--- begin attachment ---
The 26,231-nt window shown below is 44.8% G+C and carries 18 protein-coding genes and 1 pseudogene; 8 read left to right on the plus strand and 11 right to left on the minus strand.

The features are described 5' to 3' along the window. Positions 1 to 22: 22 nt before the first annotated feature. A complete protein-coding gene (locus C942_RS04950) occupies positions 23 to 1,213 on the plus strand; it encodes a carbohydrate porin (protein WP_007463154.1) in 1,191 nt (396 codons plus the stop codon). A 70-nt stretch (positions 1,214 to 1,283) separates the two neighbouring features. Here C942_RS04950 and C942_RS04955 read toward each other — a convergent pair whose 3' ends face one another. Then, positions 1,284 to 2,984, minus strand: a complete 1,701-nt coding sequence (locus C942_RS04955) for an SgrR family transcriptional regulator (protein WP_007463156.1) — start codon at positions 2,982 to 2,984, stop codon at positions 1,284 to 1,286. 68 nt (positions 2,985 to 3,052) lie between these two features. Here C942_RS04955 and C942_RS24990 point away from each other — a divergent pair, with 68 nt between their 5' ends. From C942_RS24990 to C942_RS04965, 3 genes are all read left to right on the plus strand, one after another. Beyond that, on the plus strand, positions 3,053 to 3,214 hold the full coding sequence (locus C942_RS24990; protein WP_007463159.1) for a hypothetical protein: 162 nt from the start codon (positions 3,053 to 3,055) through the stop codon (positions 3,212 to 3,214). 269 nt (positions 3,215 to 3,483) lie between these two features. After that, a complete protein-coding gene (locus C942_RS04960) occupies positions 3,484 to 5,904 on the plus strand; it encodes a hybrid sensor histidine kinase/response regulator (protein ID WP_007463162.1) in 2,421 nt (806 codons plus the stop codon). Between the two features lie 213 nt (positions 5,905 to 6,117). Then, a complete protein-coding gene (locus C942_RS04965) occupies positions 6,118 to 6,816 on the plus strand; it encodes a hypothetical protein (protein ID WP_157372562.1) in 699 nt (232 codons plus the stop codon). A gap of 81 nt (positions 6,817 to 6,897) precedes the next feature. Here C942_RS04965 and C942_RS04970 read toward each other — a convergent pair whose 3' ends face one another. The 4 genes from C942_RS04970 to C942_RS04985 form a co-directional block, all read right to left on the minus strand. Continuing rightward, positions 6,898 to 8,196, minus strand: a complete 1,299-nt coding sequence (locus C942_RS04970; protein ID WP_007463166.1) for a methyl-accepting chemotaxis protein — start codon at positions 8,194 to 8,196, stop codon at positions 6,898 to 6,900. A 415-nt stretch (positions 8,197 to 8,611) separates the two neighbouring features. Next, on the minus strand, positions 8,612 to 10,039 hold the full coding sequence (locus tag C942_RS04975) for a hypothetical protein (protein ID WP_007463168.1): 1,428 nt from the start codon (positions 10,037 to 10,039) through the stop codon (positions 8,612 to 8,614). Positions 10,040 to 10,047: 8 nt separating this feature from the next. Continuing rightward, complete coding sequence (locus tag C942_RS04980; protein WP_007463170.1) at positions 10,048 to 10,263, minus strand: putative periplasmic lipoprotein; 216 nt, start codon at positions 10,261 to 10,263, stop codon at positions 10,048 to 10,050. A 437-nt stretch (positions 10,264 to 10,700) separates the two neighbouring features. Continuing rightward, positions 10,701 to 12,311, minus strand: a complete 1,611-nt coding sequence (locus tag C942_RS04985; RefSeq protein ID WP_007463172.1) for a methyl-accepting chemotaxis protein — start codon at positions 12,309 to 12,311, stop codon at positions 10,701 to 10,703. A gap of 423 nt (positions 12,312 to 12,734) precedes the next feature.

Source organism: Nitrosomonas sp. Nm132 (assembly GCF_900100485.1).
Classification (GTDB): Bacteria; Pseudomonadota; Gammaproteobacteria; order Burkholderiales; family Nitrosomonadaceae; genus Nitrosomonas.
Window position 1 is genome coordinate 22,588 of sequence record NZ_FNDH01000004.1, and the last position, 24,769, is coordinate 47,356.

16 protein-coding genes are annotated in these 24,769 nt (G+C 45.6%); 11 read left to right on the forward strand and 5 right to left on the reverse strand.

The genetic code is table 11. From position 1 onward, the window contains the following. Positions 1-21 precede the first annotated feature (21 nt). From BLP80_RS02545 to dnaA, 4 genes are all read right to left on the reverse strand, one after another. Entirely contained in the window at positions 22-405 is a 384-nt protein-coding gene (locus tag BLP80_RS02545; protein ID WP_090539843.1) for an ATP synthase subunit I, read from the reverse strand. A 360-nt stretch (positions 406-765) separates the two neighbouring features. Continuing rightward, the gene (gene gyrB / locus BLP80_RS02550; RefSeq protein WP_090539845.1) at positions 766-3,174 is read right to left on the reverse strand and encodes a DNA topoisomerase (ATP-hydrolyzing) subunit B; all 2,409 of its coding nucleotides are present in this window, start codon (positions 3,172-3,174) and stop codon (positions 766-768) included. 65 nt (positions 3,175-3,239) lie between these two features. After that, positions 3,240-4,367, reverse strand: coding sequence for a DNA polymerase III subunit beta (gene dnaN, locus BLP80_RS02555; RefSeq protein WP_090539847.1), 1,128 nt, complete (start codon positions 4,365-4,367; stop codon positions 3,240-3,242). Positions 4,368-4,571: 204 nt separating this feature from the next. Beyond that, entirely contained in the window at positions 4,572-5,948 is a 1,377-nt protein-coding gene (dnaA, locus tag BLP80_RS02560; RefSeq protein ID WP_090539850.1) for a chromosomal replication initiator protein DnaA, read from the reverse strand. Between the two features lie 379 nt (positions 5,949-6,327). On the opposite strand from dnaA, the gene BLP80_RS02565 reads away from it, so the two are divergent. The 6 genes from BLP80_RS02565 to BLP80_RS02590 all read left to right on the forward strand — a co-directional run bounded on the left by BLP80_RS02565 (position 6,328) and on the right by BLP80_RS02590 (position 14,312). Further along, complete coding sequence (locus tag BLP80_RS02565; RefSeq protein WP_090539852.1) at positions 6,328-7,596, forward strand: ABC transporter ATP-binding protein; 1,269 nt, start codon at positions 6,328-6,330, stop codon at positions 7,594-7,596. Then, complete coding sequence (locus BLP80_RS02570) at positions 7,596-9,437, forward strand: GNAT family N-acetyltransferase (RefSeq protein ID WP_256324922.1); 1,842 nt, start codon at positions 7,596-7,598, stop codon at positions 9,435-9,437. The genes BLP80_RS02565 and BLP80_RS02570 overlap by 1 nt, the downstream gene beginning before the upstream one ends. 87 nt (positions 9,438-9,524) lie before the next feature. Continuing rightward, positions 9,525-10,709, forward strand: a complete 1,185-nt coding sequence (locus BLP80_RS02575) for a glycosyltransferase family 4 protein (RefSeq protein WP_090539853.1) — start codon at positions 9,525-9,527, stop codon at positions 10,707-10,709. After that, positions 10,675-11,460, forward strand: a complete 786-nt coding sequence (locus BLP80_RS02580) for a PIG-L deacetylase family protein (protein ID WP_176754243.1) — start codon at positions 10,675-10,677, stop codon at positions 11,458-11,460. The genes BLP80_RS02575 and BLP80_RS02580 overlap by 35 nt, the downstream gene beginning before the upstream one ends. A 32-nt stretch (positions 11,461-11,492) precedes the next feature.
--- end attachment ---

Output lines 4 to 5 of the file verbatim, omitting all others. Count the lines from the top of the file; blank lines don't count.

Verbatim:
Classification (GTDB): Bacteria; Pseudomonadota; Gammaproteobacteria; order Burkholderiales; family Nitrosomonadaceae; genus Nitrosomonas.
Window position 1 is genome coordinate 22,588 of sequence record NZ_FNDH01000004.1, and the last position, 24,769, is coordinate 47,356.